Saturday, 31 August 2013

Syria: A Crushing Defeat For The Political Class

The wonderful and unexpected news that the government was defeated over military action in Syria has yielded a number of fevered interpretations by the commentariat:

A victory for parliament!

A humiliation for David Cameron!
Yes, but not so grave as many think - whatever Cameron may be, he is capable of a certain class in the way he deports himself, and his courtesy in recalling parliament in the first place and subsequent graciousness in defeat commands some respect. What the defeat did indicate, however, was just how badly he has run down his own stock of political capital through dreadful mismanagement of his party.

A victory for Ed Miliband!

The End of The "Special Relationship"!
You can't destroy something that never existed. However, if it brings about the end of this pathetic delusion, then so much the better.

But long term, the biggest losers of all from the vote are the political class.

As we all know, in recent years ambitious men and women have increasingly used British politics not as a means of serving their country or even as a career on the national stage, but as a stepping stone for greater things. A number of ingenuous career paths have been mapped out:

  • The Warmongering Path (patent holder: Tony Blair).  Join an American-led war on the basis of lies and distortions and become a 'name' in that country as a result. Grow extremely rich on the back of exploiting your new-found international brand recognition.
  • The Corporate Path (patent holder: The Tory Party). The traditional way of acquiring riches post-politics for superannuated Tory politicians, this route long predates the rise of the political class and involves attaining a clutch of directorships on company boards from the personal network you built during your time in politics. However some of the abuses have grown ever more blatant in recent years.
  • The Soft Power Path (patent holder: D. Miliband). Be an ineffectual and bland office holder in a position like Foreign Secretary or foreign aid. Leave British politics for an international charity on a well-renumerated salary.
  • The Euro Path (patent holders: Roy Jenkins, Leon Brittan, Neil Kinnock, Chris Patten, Peter Mandelson). Another old favourite. After a spell in national politics go to the European Commission on a very fat salary and expense account. At one time this used to be regarded as a route for those who had failed at national politics but with the every growing power of the European Union it is increasingly regarded as a first-rank prize.  A variation of this route was piloted by one T. Blair who, after trying everything to get Britain to join the doomed Euro and dodge treaty referendums, fancied the job of President of Europe, mercifully without success.
  • The Spousal Path (patent holders: Tony and Cherie Blair). Marry a high-powered spouse and once in office enact legislation very helpful to their careers and therefore to family finances. The recent European imposition of gender quotas is actually designed with this in mind, but that is a story for another day.
The rejection of military action in Syria has effectively closed the warmongering career path to the political class. Sadly, as you can see above, many other highly lucrative routes still exist.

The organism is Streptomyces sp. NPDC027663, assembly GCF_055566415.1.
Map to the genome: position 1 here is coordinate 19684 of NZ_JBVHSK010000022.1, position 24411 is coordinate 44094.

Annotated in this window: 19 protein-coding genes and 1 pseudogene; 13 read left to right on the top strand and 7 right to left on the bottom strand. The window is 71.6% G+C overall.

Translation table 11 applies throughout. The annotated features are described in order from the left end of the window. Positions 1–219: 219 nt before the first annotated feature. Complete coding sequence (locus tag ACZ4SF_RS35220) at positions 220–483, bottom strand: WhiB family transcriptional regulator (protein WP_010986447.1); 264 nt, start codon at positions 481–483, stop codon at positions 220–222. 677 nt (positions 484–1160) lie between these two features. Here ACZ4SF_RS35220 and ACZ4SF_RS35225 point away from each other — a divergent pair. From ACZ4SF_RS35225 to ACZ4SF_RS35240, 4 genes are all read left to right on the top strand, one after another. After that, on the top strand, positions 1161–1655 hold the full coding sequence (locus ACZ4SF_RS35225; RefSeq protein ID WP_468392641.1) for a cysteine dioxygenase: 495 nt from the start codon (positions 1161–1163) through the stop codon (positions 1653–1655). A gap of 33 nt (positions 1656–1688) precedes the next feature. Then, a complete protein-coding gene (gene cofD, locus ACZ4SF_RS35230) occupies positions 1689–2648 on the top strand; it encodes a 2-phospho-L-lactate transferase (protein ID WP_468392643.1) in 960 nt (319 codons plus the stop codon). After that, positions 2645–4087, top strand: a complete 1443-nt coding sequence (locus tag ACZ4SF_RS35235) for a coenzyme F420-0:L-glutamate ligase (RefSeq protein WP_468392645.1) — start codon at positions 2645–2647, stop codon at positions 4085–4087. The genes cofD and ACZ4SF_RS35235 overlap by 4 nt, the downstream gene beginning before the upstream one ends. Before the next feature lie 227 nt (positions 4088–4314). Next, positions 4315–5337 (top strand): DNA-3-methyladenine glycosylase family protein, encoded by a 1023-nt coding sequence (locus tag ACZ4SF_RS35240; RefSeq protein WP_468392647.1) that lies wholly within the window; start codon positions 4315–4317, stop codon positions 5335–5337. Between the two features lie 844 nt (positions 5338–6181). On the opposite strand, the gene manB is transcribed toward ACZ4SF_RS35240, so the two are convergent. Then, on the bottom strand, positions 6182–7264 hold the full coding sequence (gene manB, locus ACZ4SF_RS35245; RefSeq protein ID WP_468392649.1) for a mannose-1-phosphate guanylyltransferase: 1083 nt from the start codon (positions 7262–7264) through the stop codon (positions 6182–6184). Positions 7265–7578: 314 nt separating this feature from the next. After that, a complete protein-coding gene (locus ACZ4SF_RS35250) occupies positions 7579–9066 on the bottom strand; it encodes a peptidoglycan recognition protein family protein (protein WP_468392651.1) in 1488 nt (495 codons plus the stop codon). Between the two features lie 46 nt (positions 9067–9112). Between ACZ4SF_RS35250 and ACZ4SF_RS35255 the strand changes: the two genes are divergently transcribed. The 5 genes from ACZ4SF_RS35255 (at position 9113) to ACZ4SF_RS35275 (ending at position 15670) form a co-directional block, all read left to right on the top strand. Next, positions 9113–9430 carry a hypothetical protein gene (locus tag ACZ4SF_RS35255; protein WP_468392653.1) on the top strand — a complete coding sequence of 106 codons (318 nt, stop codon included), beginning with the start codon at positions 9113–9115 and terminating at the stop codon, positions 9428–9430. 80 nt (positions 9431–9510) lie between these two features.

However, the political class route to fame and riches amongst the new international elite has one central point of weakness: namely, the tiresome necessity of first getting elected as an MP for a constituency you have little affinity or interest in but is a rock solid safe seat you can ignore for your entire parliamentary career.

The rise of UKIP is rapidly choking off this starting point to political careers, and this is by far the most significant event to effect the Political Class. As Donna Edmunds of this parish blogged yesterday, the concept of the safe seat is becoming a thing of the past. Sitting MPs are beginning to notice, and it would be very interesting to analyse how many Tory MPs representing East Anglian constituencies rebelled yesterday, where the UKIP threat is strongest. Ed Miliband's vacillation was similarly motivated by the piling up of UKIP votes in Labour constituencies where previously the vote for that party was weighed rather than counted.

It is not only sitting MPs who will be deeply concerned about the ominous trends: in party research departments somewhere in London, smooth young things will be noticing their careers prospects no longer seem quite so rosy. Whether or not UKIP does win any constituencies at the 2015 General Election really is a second order issue: far more significant will be the rapid decline in the number of 'red monkey' or 'blue poodle' constituencies, where quite literally you could put up a monkey or a dog up as a candidate and it would get elected as long as it was wearing the right coloured rosette. Because of this enormous shift, MP's will be absolutely forced to represent their constituents rather than their parties or careers. Politics will once again be a very risky career to enter into, increasingly left to those who really believe in public service and go into it with passion and conviction.  The hated Political Class looks to be entering decline.

It is tempting for us in UKIP to congratulate ourselves on our undoubtedly major contribution in bringing this about, but we should not so complacent. Up and down the land, those bright and calculating young things will also be noting UKIP's rise and wondering how best to hitch themselves to our wagon. Sooner or later, we will become infected by the chancers, carpet-baggers and unsavoury careerists that have collectively brought down the other parties. Indeed, the process has probably already begun.